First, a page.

Teaching and learning librarians and advanced graduate students. No prior experience with digital humanities or particular technologies is necessary.
There are two primary contexts for the workshop. First, institutions with regular workshop series on digital humanities tools and platforms can deploy the workshop to move the conversation beyond more specific, tool-based lessons and towards more conceptual and methods-based instruction. Second, institutions with interest in digital humanities but limited resources on campus can use the workshop to offer a model for the kinds of lightweight digital humanities instruction that can be maintained with minimal resources.
Participants in the workshop will:
Learn to think critically about the workshops and the learning outcomes they can offer related to digital technologies
Gain a sense of concrete areas in which they can critique extant workshops so as to transition them away from platform and tool specific instruction and towards concepts and methods
Feel empowered to use lightweight, low-tech workshops as learning opportunities for themselves and others
Before the workshop, it may be good idea to solicit research interests from your particular group so that you can match your case studies and examples to topics relevant to your audience.
Passages or materials for particular case studies if necessary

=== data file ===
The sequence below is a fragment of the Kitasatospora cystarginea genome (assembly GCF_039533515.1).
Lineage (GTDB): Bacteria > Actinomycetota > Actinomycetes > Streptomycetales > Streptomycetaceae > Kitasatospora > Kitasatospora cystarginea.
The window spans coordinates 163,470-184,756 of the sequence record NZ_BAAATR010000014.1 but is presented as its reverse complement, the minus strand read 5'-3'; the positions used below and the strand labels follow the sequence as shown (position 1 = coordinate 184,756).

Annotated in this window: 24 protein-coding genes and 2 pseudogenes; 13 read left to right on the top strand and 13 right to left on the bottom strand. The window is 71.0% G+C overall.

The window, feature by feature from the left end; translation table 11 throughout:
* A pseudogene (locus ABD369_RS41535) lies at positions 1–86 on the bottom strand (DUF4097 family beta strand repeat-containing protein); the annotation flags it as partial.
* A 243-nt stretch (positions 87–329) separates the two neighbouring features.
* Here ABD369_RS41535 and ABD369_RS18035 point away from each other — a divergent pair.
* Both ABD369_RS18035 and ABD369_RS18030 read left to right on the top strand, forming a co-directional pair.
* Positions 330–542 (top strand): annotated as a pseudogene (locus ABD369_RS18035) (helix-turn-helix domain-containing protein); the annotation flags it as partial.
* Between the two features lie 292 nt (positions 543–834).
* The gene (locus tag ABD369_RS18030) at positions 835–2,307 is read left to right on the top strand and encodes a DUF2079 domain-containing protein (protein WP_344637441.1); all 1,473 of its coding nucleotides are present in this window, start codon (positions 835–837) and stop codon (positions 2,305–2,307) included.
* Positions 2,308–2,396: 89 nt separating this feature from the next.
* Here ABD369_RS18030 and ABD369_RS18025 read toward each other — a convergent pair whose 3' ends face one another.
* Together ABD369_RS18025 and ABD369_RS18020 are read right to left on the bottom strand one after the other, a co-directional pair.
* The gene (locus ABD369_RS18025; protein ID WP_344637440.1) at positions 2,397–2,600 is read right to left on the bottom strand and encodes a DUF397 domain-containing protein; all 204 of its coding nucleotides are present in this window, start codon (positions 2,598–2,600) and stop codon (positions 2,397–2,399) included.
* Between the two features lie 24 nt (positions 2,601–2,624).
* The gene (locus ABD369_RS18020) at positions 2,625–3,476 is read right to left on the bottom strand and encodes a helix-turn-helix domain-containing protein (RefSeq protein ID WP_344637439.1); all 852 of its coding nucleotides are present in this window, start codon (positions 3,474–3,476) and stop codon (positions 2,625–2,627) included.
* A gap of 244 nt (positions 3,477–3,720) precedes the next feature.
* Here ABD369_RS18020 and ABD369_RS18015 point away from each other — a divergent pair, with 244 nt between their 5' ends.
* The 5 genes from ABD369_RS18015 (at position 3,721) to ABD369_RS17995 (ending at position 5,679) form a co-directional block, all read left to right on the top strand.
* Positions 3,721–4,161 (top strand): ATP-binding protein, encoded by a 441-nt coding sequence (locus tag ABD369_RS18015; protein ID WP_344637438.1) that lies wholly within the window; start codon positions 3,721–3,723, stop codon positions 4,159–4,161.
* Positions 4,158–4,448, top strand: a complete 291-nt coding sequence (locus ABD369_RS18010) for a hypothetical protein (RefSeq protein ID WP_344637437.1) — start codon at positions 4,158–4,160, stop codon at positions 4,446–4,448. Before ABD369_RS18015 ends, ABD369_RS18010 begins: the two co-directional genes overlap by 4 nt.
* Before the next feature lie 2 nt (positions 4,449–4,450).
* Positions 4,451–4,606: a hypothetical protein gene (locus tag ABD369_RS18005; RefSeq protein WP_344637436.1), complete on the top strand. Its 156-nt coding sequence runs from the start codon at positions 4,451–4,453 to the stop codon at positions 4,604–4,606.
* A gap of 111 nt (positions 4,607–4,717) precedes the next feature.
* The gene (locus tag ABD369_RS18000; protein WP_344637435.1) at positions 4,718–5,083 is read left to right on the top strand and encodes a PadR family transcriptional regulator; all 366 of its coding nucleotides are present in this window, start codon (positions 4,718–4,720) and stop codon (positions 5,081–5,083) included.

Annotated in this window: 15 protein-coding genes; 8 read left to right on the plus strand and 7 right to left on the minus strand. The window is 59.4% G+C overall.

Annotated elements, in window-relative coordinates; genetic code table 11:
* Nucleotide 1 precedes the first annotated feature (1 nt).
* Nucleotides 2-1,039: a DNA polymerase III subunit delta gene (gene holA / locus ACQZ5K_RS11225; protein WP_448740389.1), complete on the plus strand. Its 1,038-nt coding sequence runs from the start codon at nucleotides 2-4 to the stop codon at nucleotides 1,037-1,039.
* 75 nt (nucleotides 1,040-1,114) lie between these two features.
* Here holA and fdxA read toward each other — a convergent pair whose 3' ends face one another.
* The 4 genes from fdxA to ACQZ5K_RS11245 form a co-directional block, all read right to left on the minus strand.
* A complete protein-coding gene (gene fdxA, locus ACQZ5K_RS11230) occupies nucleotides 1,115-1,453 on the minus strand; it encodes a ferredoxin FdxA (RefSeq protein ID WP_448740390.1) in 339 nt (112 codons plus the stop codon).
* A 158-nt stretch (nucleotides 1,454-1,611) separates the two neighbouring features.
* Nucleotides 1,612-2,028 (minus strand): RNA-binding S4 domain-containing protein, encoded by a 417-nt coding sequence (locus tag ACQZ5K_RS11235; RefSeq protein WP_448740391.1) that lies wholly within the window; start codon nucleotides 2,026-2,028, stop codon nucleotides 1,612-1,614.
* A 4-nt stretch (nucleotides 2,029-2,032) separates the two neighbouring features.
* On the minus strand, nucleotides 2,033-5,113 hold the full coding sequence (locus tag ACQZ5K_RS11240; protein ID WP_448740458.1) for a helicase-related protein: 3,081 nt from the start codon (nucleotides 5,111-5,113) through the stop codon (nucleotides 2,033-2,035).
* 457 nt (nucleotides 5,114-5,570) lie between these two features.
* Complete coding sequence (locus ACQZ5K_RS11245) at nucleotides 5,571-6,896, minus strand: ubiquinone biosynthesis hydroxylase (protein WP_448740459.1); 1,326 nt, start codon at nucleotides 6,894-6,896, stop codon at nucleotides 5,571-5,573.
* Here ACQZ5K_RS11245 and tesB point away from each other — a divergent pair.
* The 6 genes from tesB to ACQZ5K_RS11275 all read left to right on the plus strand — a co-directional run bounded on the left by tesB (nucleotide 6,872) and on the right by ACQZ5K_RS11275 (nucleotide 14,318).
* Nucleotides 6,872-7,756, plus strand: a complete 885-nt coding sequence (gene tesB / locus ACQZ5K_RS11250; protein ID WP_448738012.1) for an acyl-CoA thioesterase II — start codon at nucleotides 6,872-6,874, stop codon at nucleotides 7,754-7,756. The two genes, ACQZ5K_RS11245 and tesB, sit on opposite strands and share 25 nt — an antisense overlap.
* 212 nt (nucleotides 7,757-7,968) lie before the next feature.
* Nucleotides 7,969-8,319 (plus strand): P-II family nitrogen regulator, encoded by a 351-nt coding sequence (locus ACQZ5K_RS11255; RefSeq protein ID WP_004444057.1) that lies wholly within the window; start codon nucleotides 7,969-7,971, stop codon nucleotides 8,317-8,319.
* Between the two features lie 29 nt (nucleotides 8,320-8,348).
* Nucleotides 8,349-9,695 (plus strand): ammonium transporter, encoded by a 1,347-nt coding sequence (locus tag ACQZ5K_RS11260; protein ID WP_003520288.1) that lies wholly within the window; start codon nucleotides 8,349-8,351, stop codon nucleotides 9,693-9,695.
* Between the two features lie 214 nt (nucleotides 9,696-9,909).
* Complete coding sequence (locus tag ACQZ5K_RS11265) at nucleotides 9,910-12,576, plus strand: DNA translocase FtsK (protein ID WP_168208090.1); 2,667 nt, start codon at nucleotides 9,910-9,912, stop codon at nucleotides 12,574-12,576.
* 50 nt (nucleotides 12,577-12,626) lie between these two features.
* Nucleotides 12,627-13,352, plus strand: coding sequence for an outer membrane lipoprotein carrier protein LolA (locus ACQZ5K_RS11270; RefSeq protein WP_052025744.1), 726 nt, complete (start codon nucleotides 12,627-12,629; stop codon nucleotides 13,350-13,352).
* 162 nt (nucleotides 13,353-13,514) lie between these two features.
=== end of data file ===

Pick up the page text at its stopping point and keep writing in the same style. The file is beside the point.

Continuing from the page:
Projector and computer for sharing prompts and facilitating discussion
Pencil and paper
The general idea is to first introduce the concept of buttonology, give an example of a workshop that goes beyond buttonology to focus on concepts and methods, train the audience to identify areas for improvement in some case study workshops, and then give the workshop participants an opportunity to put the new concepts into practice using their own interests. Depending on time allowed for the workshop, you may cut one of the case studies or minimize discussion opportunities.
At the beginning of the workshop, it is a good idea to frame the concept of buttonology for your audience. Besides offering the definition from Russell and Hensley, you may open with a broad discussion to move towards a definition of buttonology using the following questions:
What workshops have you attended that felt useful? What made them so?
What disasters have you seen or been a part of? What caused them?
If you could have your students take away one thing from your workshops, what would it be?
Guiding questions such as these can help introduce not only the features of a workshop centered in buttonology but also the characteristics of alternatives — workshops that are engaged, concept-driven, and lightweight.
After introducing the concept of buttonology, we start by offering an example workshop that focuses on concepts and methods rather than on the tools or platforms themselves. In the example case study, Brandon has participants explore sentiment analysis concepts using pencil and paper.2
First, introduce the idea that you can assign numbers from -5 to 5 to represent the positive or negative emotional valence of a passage. Then have the workshop participants mark literary passages for these sentiments. Along the way, deploy a few questions to provoke discussion and draw out concepts:
What are the obvious limitations in this work?
Would you prefer to mark individual words or phrases?
How do you decide what numerical value to give a particular word?